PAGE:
Sole uses of each of the seven denominations comprising the 1907 postage due issue are scarce.  How many do you have in your collection?  What possibilities do they show?

Until 1 October 1907, the country of origin marked the short-paid amount in gold centimes on the card or letter.  After that date, the UPU regulations specified that the mail item should be marked (still in gold centimes) with the amount to be collected (which was often, but not always, double the shortage).  But in Luxembourg, short-paid amounts less than five centimes seem always to have been rounded up to that amount.

Here's a look at four sole-use possibilities for the lowest denomination of Luxembourg's first postage due stamps -- the 5-centime. 


(i)  Shortpaid incoming picture postcard from Belgium




Picture postcards with five words or less of handwriting, such as the one seen here bringing wintry holiday cheer from Brussels, Belgium, could be sent at the 5-centime printed matter rate under the preferential postal treaty between Belgium and Luxembourg.  However, this postcard, posted December 26, 1909, was only franked with a Belgian one-centime definitive -- thus,  marked "T" (as deficient four centimes, but the deficiency is not indicated). 

Sent to Keispelt [post: Kehlen], with the 4-centime deficiency paid the next day at Kehlen [T-32 cds] with a 5-centime postage due stamp.  The deficiency apparently was either not doubled or was rounded down from 8 centimes  to 5 centimes.


(ii)  Shortpaid incoming printed matter from Belgium sent  under cross-band



Under the preferential postal treaty between Belgium and Luxembourg, printed matter weighing up to 50 g could be sent under cross-band for two centimes.  Here, however, on April 9, 1913, the Peruwelz, Belgium sender posted the cross-banded printed matter franked with only a one-centime Belgian definitive -- thus,  marked "T" (as deficient one-centime).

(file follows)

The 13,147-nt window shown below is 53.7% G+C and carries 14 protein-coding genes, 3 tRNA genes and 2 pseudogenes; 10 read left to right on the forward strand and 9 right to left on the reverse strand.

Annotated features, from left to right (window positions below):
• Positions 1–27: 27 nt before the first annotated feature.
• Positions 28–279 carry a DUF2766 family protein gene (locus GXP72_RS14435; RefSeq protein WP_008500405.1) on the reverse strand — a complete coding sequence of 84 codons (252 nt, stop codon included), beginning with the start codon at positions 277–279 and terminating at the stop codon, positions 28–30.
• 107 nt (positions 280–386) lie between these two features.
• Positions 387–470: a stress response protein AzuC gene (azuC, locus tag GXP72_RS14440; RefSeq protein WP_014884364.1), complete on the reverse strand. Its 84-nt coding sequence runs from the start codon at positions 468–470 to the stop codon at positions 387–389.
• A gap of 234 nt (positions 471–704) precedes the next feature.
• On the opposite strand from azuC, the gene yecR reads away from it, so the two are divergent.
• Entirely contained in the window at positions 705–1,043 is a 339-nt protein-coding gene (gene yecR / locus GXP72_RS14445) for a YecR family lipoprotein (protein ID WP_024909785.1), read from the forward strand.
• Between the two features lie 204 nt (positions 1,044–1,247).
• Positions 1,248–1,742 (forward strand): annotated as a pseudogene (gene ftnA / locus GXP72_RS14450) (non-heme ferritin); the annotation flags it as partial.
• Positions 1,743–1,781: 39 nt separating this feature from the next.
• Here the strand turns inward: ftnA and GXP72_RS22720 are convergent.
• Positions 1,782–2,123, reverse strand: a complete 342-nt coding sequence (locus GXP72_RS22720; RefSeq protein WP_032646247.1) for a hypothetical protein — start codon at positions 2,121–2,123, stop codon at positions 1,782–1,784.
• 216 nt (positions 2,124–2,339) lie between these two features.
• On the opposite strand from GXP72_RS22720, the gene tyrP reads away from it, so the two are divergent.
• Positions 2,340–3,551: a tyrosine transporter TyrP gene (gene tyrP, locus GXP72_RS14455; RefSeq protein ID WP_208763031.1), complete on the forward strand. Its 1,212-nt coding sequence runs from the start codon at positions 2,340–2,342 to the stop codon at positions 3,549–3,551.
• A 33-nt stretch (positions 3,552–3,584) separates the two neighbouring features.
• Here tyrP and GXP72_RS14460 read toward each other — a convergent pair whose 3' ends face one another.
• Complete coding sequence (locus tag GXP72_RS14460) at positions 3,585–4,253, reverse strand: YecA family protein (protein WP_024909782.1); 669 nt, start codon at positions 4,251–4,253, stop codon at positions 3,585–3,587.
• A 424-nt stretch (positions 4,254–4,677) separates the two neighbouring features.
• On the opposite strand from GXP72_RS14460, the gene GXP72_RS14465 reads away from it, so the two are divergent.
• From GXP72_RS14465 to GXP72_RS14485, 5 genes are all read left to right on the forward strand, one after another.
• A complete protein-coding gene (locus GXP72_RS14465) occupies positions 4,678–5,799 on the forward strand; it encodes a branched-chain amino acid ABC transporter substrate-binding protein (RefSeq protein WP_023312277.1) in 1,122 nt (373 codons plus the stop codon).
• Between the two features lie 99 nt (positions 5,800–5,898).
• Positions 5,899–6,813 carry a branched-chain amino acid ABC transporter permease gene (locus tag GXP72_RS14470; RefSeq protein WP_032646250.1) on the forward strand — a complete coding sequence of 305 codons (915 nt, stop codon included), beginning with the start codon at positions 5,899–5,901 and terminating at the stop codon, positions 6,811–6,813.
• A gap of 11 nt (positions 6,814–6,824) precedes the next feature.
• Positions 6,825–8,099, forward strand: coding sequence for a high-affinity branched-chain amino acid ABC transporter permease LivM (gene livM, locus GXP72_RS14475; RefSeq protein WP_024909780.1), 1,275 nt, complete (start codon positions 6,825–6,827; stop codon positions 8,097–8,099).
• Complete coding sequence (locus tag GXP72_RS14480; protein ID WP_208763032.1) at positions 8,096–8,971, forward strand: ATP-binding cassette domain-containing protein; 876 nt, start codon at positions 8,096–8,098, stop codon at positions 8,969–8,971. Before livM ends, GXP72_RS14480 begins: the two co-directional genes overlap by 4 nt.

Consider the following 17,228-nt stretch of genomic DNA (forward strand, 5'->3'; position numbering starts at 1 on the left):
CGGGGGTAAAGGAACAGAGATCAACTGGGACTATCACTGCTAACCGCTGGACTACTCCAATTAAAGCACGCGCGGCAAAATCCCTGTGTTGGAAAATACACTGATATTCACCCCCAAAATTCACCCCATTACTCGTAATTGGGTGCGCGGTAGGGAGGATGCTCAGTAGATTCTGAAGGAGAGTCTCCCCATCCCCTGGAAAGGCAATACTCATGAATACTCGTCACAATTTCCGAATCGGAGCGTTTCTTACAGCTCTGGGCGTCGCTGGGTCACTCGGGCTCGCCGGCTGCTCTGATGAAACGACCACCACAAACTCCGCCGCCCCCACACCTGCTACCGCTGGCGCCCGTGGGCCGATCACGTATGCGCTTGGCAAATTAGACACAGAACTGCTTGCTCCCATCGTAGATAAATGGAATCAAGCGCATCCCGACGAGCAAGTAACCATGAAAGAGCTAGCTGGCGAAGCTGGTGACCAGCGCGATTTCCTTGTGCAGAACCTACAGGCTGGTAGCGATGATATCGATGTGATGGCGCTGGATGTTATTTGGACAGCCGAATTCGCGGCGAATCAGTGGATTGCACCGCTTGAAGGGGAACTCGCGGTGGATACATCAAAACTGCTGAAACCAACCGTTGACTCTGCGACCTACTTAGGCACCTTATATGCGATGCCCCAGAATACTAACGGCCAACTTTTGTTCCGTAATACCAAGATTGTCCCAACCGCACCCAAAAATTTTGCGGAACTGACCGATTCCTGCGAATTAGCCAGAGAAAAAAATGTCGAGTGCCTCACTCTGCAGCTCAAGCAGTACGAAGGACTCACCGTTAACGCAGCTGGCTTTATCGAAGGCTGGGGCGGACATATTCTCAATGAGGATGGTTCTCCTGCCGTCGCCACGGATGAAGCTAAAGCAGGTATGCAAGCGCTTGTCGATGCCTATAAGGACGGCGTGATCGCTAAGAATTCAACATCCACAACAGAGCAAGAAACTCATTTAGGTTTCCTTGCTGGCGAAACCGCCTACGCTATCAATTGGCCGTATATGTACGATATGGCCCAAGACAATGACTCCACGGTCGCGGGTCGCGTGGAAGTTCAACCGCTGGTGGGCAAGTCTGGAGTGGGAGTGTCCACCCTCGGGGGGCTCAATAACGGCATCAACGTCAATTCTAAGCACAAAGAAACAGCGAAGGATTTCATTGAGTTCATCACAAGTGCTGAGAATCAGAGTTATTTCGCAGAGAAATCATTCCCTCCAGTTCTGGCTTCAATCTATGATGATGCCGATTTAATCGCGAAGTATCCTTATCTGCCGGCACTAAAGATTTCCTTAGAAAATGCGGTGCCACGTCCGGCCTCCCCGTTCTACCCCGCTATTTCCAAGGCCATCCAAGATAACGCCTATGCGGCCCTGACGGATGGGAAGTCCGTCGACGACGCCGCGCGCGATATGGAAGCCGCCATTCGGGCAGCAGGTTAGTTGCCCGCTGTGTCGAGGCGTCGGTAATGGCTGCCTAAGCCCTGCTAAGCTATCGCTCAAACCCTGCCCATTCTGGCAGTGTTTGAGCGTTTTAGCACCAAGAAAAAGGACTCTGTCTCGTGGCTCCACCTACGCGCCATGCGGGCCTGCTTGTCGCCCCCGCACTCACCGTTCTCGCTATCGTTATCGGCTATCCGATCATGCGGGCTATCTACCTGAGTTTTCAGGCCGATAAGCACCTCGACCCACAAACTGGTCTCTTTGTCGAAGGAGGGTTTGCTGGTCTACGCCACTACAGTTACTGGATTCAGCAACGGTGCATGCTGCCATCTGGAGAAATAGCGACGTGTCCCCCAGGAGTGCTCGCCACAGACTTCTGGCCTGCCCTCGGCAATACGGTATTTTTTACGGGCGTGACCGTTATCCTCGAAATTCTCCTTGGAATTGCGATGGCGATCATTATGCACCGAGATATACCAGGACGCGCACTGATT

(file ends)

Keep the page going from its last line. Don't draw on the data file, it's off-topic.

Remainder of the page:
From the blue crayon marks, we see that the postal clerk has doubled the one-centime deficiency ['002'], then apparently rounded it up to five centimes ['5'], that being essentially a default minimum charge, as no smaller denomination postage due stamp existed.  The 5-centime postage due stamp was canceled at Luxembourg-Ville on April 10, 1913.


(iii)  World War I stampless German Fieldpost




During the World War I occupation, German fieldpost was sent stampless with the recipient paying the applicable Luxembourg domestic postal rate.  Thus, fieldpost postcards were charged the actual domestic postcard rate of five centimes as postage due. 

The example shown here was posted December 21, 1915, to Wiltz from the 56th Infantry Division, K. D. Feldpostexp.  Censored in Trier, it reached Wiltz on December 28, 1915 (Wiltz T-33 cds).  The five-centime postage due stamp is cancelled on the same day with the Wiltz II T-33 cds.

This I believe is the most common sole use of the first 5-centime postage due stamp.


(iv)  Shortpaid domestic picture postcard




From July 1, 1918 to April 12, 1920, Luxembourg's domestic postcard rate was 7 1/2 centimes.  The picture postcard seen here from Dommeldange addressed to Schifflange was posted January 6, 1920, franked only with a 2 1/2-centime and 4-centime Arms definitive -- thus, marked "T" (as deficient one-centime, but the deficiency is not indicated).  The 5-centime postage due stamp postmarked at Schifflange, January 7, 1920, shows payment of the de facto five-centime minimum charge.